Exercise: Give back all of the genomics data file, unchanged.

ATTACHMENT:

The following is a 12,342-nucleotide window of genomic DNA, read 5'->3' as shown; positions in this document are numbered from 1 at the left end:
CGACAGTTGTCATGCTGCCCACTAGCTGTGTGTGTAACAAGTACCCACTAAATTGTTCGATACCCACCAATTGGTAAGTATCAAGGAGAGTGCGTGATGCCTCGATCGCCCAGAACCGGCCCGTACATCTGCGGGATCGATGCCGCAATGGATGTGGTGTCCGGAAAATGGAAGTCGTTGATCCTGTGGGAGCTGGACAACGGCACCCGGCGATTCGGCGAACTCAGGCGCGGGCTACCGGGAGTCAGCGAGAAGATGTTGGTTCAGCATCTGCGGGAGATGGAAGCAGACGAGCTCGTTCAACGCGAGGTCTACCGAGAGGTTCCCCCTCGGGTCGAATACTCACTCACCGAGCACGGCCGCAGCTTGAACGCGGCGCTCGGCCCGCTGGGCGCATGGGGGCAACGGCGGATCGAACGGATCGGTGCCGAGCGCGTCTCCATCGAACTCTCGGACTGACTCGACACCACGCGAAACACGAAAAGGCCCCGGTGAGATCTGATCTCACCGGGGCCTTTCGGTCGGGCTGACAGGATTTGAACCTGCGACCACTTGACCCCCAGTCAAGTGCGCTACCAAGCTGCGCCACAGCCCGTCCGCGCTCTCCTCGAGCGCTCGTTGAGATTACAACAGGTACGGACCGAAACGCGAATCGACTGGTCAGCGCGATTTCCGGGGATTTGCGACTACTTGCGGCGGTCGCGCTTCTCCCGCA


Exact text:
The following is a 12,342-nucleotide window of genomic DNA, read 5'->3' as shown; positions in this document are numbered from 1 at the left end:
CGACAGTTGTCATGCTGCCCACTAGCTGTGTGTGTAACAAGTACCCACTAAATTGTTCGATACCCACCAATTGGTAAGTATCAAGGAGAGTGCGTGATGCCTCGATCGCCCAGAACCGGCCCGTACATCTGCGGGATCGATGCCGCAATGGATGTGGTGTCCGGAAAATGGAAGTCGTTGATCCTGTGGGAGCTGGACAACGGCACCCGGCGATTCGGCGAACTCAGGCGCGGGCTACCGGGAGTCAGCGAGAAGATGTTGGTTCAGCATCTGCGGGAGATGGAAGCAGACGAGCTCGTTCAACGCGAGGTCTACCGAGAGGTTCCCCCTCGGGTCGAATACTCACTCACCGAGCACGGCCGCAGCTTGAACGCGGCGCTCGGCCCGCTGGGCGCATGGGGGCAACGGCGGATCGAACGGATCGGTGCCGAGCGCGTCTCCATCGAACTCTCGGACTGACTCGACACCACGCGAAACACGAAAAGGCCCCGGTGAGATCTGATCTCACCGGGGCCTTTCGGTCGGGCTGACAGGATTTGAACCTGCGACCACTTGACCCCCAGTCAAGTGCGCTACCAAGCTGCGCCACAGCCCGTCCGCGCTCTCCTCGAGCGCTCGTTGAGATTACAACAGGTACGGACCGAAACGCGAATCGACTGGTCAGCGCGATTTCCGGGGATTTGCGACTACTTGCGGCGGTCGCGCTTCTCCCGCA